Recently on Twitter, Disparity asked for my opinion on the term mid-life crisis, which “…is often treated as a mental health condition.”
The term mid-life crisis has no formal meaning in mental health, though as Disparity says, the concept does emerge from time to time.
The original meaning of the word crisis was a turning point in an illness. In the past forty of fifty years, the connotation has extended to embrace almost any kind of challenging situation or adverse event.
The “mid –life crisis” is generally understood to refer to the particular difficulties/challenges that are inherent to the attainment of a certain age – usually 40 or 45. Here again, though, the meaning is blurred, and the term is often used to denote any difficulty encountered in that age period, and not just those difficulties that are directly related to the process of aging.
Despite the popular perception, mid-life is not particularly a time of crises. And the people who do experience crises in their forties are generally people who have experienced crises in their 20’s and 30’s. In my experience, most people actually become more settled as they enter the middle years.
Having said that, however, there are some challenges that are specific to the 40’s and 50’s that warrant mention. It is during these decades that most people lose their parents. This is obviously a challenge – not only with regards to the loss of loved ones, but also the loss of the family base, and the realization of one’s own mortality.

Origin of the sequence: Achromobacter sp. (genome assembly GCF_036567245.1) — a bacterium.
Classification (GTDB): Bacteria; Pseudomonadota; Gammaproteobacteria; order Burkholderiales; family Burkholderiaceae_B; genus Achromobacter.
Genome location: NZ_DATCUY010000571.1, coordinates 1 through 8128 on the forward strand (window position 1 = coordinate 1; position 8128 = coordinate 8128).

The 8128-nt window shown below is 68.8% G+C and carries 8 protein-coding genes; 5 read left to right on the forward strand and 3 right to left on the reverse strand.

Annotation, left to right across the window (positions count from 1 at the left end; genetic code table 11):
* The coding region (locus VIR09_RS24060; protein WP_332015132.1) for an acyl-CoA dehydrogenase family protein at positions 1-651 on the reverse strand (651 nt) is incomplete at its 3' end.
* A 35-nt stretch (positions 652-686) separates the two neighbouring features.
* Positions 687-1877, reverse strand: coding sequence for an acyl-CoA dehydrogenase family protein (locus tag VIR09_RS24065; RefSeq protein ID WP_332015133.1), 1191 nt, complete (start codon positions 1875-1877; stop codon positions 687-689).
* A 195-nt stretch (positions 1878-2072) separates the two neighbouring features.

It is also a time when many people realize that they have reached the pinnacle of their career. For some, this is fine. They genuinely feel relief to be out of the rat race. But others find it disappointing.
Many people who were perfectly healthy in their younger days begin to incur illness as they approach middle age. This is becoming more prevalent, with increasing obesity, and other lifestyle issues. Obviously the experience of illness has a jarring effect, and can produce or contribute to a crisis.
Within the mental health system, a “mid-life crisis” almost always results in a “diagnosis” of depression and the prescription of antidepressant drugs. This, as I’ve argued extensively, is not only unhelpful, it is profoundly disempowering, and militates against the possibility of a successful adaptation to aging.
As a culture, we worship youthfulness, and middle-aged people are often lured by advertising into buying all sorts of products in a futile attempt to stay young forever. This is a marked psychological shift that has occurred in our society over the past 50 or 60 years. Back then, older people were honored – almost worshipped – by family and acquaintances – for their experience, wisdom, and their personal knowledge of history. And they were accepted – wrinkles and all!
Getting old, of course, isn’t always fun, and people in middle age get a glimpse of this, and perhaps find themselves recoiling from the inevitable. Some begin to engage in “youthful” activities – sports cars, body piercings, etc… But most people navigate these waters successfully, and manage to grow old gracefully.
At least, I think that used to be the case. With the increasing use of psycho-pharmaceutical products – who knows what’s ahead. Recent CDC figures show an alarming increase in suicides among people in their middle years.